Interview: APES talk their new album, their upcoming tour with San Cisco, and more

Interview: APES talk their new album, their upcoming tour with San Cisco, and more

The Melbourne band's debut album Stranger Than Strangers is out now.

Earning nods from BBC Radio 1 and triple j with their previous work, APES are a Melbourne-based four-piece who are quickly becoming one of Australia's most exciting alt-rock groups. Their festival-ready sound is almost comparable to some sort of Arctic Monkeys x Violent Soho cross, with easily-going vocals colliding with roaring guitar riffs or more mellow, indie-leaning sounds, depending on which song you're listening to on their long-awaited debut album. Titled Stranger Than Strangers, their debut is quite a varied release, toying with a large array of alt-rock-leaning sounds across the album's short-yet-sweet 11 tracks. To celebrate the album and their currently-underway tour (which includes support slots for San Cisco and Thelma Plum), we caught up with the Ben Dowd - the group's lead - to talk about the record, what to expect from their upcoming tour, and writing music with some of the minds behind Arctic Monkeys, Queens of the Stone Age, Florence and the Machine, and more.

Hey guys! Congrats on the release of the album. How does it feel to finally get it out there? How long in the making was this release, from the initial ideas through to release?

It feels like a big weight off the shoulders most of all. But lot’s of mixed emotions have risen over the past few days, which I kind of expected. We spent the better part of four years writing for this record, we probably wrote around 30-40 songs along the way…. but for us, it was about putting together a collective of songs that really sat well together and represented who we are now. Even though it took longer than initially expected. Glad we took a little extra time to get it to where it is now. 

There are some big names behind-the-scenes on Stranger Than Strangers, including Michael Belsar, Brian Lucey (Arctic Monkeys/The Black Keys/The Shins), and Mark Rankin (Adele/QOTSA/Florence + The Machine). What was it like to work with such large people behind-the-scenes? What did they bring to the release that no-one else could’ve?

It was great. Michael really pushed to explore a different side to APES. He was kind of the glue that kept it all together and on track throughout the process. It was very important in the end, especially working with some many different and unique people. It’s kind of hard to pinpoint exactly what each person brings because they do so many different things. We just wanted to work with people who had worked on records by our favourite artists.

You mention that the album brought out something different in you all musically, did you guys feel there was a need to do something a little differently for the album that you haven’t done before? Why?

We felt we had to start writing to sound like us…… as musicians and as people. By that, I mean not writing songs to sound like artists we liked and looked upon when starting the band. When we first came together, we were writing songs to sound like certain acts that we like. With this record we just wrote for the sake of writing and Stranger Than Strangers is the result of that.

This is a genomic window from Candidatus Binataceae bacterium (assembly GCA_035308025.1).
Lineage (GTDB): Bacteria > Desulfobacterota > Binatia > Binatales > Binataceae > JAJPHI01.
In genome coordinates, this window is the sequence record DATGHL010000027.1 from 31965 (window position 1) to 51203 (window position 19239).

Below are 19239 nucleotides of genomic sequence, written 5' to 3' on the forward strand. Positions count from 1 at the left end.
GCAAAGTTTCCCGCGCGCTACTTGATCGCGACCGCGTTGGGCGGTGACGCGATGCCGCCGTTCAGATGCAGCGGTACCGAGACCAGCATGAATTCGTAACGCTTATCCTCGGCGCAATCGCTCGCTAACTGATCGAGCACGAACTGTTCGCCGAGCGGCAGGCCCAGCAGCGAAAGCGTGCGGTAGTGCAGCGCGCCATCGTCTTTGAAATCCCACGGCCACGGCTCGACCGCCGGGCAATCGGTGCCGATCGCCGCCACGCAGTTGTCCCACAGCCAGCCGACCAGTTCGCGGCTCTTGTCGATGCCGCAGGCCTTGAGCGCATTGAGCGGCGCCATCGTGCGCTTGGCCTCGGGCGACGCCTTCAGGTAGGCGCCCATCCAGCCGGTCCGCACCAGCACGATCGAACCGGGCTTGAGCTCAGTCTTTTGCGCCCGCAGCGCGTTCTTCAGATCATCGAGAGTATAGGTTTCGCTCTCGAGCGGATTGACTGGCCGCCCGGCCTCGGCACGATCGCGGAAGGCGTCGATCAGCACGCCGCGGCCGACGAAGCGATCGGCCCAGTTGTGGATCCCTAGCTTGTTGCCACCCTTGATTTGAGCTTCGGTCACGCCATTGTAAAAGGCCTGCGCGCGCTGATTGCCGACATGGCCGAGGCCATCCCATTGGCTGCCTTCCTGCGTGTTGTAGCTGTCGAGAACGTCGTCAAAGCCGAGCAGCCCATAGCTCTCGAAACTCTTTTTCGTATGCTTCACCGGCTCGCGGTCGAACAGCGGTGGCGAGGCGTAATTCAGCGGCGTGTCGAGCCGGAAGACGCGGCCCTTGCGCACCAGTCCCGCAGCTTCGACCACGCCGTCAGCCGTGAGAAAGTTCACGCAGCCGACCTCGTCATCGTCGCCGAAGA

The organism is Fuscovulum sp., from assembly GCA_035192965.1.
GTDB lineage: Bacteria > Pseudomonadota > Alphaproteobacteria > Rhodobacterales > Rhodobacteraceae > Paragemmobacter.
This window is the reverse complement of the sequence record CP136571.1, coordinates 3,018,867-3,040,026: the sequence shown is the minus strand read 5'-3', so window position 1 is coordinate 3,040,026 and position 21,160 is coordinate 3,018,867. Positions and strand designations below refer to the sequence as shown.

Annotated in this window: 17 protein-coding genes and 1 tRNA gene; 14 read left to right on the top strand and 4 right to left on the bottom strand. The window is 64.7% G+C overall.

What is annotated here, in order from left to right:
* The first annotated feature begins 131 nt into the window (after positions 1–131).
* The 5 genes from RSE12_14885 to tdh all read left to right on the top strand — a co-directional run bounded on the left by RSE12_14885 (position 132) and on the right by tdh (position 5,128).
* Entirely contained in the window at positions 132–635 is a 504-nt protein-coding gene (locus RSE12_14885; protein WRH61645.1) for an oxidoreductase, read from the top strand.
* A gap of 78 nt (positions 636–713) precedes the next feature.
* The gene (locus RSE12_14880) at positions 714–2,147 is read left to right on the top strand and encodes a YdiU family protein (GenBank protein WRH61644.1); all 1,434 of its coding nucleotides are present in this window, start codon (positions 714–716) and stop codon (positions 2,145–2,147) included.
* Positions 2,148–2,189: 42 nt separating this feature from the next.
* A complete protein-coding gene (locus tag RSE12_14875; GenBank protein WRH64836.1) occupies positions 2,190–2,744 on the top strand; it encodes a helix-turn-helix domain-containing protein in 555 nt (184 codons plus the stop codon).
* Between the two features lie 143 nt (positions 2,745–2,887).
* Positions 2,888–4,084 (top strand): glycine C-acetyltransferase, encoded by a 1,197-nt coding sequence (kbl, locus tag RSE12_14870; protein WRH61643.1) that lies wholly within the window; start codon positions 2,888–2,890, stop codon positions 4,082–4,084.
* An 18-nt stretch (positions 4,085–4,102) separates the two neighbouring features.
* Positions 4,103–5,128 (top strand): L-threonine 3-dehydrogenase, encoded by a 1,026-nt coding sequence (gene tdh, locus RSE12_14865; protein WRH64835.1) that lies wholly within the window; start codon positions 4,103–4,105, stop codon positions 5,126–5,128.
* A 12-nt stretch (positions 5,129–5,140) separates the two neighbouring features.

There’s been quite a resurgence in the triple J / Australian-rock sound of late, especially due to the rise of artists like Violent Soho. How do you guys keep things different from the rest? Is there even a need to be unique? 

We don’t consciously write to keep ourselves sounding different from anyone, I think if you focus on your own personality and try to get that to come out in your songwriting - that should make you unique in its own way. No two people are the same, are they

There’s quite a few varied sounds on the record, from some of the softer, indie-leaning tracks to the heavier tracks like Pull The Trigger. Does the different sounds across the album due to changing moods or environments when recording? Or something else?

I feel it came from the process. Writing something over the span of four years, you change a lot as people. A song like Pull The Trigger I wrote when I was 21, a pretty fragile time in my life where I felt like I was being led down the wrong paths and not staying true to myself. Personalities change and because we try to put that into our music, the songs changed in a result. 

There’s some big shows for you guys coming up, including your Victorian support run with San Cisco and Thelma Plum. What do you guys bring in your live show? What can we expect?

I feel like we bring a very versatile live show. It has moments of high intensity, some low key stuff and some other parts that float in the middle somewhere. We really want to focus on bringing a visual element to it, but that is still in the works. We just love playing live and have a lot of fun doing it. 

Finally, I know you guys have only just dropped an album – but what’s next on the cards? Taking a little break, or doing some touring, or diving back into the studio to smash out #2? What’s the plan?

Me and James have been writing together a bit… So I guess that is a sign of more music soon. We really enjoy playing live and travelling so I think we will be trying to play as much as possible haha. I think a break would be a bit of a cop-out considering the whole four years thing. Look forward to seeing you all at a show soon!

Remaining Tour Dates:

Fri 9 June | The Wool Exchange, Geelong (supporting San Cisco with Thelma Plum)
Fri 9 June | Vic Album Launch @ Yah Yahs, Collingwood (with Hollow Everdaze and Neon Tetra)
Sat 10 June | Village Green, Mulgrave (supporting San Cisco with Thelma Plum)
Sun 11 June | Chelsea Heights Hotel, Chelsea Heights (supporting San Cisco with Thelma Plum)


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